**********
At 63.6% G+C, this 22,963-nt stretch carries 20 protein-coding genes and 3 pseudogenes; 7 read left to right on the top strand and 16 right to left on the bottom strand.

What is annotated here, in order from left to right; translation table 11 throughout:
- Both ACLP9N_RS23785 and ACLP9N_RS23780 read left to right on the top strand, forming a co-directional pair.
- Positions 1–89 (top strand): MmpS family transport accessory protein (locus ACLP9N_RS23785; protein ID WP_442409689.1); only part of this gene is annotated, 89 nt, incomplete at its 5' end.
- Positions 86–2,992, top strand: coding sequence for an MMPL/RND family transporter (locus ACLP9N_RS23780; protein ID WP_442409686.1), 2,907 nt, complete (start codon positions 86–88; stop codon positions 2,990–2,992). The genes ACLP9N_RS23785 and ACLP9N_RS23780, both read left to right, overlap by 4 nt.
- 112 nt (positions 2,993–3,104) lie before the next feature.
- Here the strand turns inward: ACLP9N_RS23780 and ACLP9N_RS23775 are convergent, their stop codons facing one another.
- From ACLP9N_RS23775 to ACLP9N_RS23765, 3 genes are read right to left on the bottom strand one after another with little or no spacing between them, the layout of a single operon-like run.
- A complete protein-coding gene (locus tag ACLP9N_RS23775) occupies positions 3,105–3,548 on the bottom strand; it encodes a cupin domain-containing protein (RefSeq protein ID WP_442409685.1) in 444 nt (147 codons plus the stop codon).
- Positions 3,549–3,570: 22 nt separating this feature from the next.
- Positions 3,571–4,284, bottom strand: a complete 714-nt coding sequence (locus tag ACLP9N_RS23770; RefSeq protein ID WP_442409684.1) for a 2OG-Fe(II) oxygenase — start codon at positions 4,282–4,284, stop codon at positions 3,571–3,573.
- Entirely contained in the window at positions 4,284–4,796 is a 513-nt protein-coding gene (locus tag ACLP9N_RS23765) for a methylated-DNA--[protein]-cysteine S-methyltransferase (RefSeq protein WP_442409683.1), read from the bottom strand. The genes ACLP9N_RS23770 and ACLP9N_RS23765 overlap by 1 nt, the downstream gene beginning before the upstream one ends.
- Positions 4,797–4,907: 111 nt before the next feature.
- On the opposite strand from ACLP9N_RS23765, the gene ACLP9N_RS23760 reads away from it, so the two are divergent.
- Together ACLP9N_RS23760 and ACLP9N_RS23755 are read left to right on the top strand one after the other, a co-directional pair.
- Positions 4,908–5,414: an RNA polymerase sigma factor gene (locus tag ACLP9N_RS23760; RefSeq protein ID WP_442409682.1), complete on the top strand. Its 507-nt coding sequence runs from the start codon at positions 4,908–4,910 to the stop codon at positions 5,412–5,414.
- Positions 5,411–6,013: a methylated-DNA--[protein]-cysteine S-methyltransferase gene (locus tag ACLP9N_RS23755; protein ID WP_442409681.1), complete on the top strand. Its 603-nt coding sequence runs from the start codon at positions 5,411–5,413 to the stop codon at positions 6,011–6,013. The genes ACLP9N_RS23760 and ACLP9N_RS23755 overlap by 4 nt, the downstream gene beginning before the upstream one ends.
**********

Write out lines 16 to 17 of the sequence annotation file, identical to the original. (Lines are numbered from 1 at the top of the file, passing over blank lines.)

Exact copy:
- Positions 4,908–5,414: an RNA polymerase sigma factor gene (locus tag ACLP9N_RS23760; RefSeq protein ID WP_442409682.1), complete on the top strand. Its 507-nt coding sequence runs from the start codon at positions 4,908–4,910 to the stop codon at positions 5,412–5,414.
- Positions 5,411–6,013: a methylated-DNA--[protein]-cysteine S-methyltransferase gene (locus tag ACLP9N_RS23755; protein ID WP_442409681.1), complete on the top strand. Its 603-nt coding sequence runs from the start codon at positions 5,411–5,413 to the stop codon at positions 6,011–6,013. The genes ACLP9N_RS23760 and ACLP9N_RS23755 overlap by 4 nt, the downstream gene beginning before the upstream one ends.